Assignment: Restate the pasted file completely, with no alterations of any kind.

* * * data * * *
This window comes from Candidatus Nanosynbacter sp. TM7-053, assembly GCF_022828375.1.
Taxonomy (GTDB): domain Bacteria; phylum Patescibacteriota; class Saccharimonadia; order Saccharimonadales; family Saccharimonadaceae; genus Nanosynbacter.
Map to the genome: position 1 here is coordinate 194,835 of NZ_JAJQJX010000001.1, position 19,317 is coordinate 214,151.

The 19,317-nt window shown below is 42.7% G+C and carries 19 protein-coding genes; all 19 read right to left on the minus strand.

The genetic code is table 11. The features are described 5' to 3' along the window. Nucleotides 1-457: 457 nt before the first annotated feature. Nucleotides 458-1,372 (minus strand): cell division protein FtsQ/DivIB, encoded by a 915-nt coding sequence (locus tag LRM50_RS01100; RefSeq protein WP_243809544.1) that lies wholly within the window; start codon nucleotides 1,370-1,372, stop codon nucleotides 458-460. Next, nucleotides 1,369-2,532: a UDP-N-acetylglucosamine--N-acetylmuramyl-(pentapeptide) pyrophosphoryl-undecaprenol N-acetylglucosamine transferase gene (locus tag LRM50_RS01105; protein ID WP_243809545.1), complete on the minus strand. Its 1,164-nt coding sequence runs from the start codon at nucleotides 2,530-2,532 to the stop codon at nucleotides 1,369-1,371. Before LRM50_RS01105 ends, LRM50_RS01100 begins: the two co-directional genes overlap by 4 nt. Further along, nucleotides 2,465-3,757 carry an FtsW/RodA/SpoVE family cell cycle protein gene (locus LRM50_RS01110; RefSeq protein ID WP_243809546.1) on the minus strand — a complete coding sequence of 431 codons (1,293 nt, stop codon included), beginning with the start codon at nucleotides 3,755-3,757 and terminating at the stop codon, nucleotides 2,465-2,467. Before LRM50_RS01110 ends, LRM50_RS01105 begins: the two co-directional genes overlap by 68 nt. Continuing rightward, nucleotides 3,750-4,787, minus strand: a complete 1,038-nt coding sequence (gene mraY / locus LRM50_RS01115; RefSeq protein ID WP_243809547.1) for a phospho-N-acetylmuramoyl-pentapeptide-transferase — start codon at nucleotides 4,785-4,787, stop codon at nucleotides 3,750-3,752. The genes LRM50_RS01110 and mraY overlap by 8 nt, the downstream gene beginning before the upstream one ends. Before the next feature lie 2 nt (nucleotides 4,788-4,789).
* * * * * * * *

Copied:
This window comes from Candidatus Nanosynbacter sp. TM7-053, assembly GCF_022828375.1.
Taxonomy (GTDB): domain Bacteria; phylum Patescibacteriota; class Saccharimonadia; order Saccharimonadales; family Saccharimonadaceae; genus Nanosynbacter.
Map to the genome: position 1 here is coordinate 194,835 of NZ_JAJQJX010000001.1, position 19,317 is coordinate 214,151.

The 19,317-nt window shown below is 42.7% G+C and carries 19 protein-coding genes; all 19 read right to left on the minus strand.

The genetic code is table 11. The features are described 5' to 3' along the window. Nucleotides 1-457: 457 nt before the first annotated feature. Nucleotides 458-1,372 (minus strand): cell division protein FtsQ/DivIB, encoded by a 915-nt coding sequence (locus tag LRM50_RS01100; RefSeq protein WP_243809544.1) that lies wholly within the window; start codon nucleotides 1,370-1,372, stop codon nucleotides 458-460. Next, nucleotides 1,369-2,532: a UDP-N-acetylglucosamine--N-acetylmuramyl-(pentapeptide) pyrophosphoryl-undecaprenol N-acetylglucosamine transferase gene (locus tag LRM50_RS01105; protein ID WP_243809545.1), complete on the minus strand. Its 1,164-nt coding sequence runs from the start codon at nucleotides 2,530-2,532 to the stop codon at nucleotides 1,369-1,371. Before LRM50_RS01105 ends, LRM50_RS01100 begins: the two co-directional genes overlap by 4 nt. Further along, nucleotides 2,465-3,757 carry an FtsW/RodA/SpoVE family cell cycle protein gene (locus LRM50_RS01110; RefSeq protein ID WP_243809546.1) on the minus strand — a complete coding sequence of 431 codons (1,293 nt, stop codon included), beginning with the start codon at nucleotides 3,755-3,757 and terminating at the stop codon, nucleotides 2,465-2,467. Before LRM50_RS01110 ends, LRM50_RS01105 begins: the two co-directional genes overlap by 68 nt. Continuing rightward, nucleotides 3,750-4,787, minus strand: a complete 1,038-nt coding sequence (gene mraY / locus LRM50_RS01115; RefSeq protein ID WP_243809547.1) for a phospho-N-acetylmuramoyl-pentapeptide-transferase — start codon at nucleotides 4,785-4,787, stop codon at nucleotides 3,750-3,752. The genes LRM50_RS01110 and mraY overlap by 8 nt, the downstream gene beginning before the upstream one ends. Before the next feature lie 2 nt (nucleotides 4,788-4,789).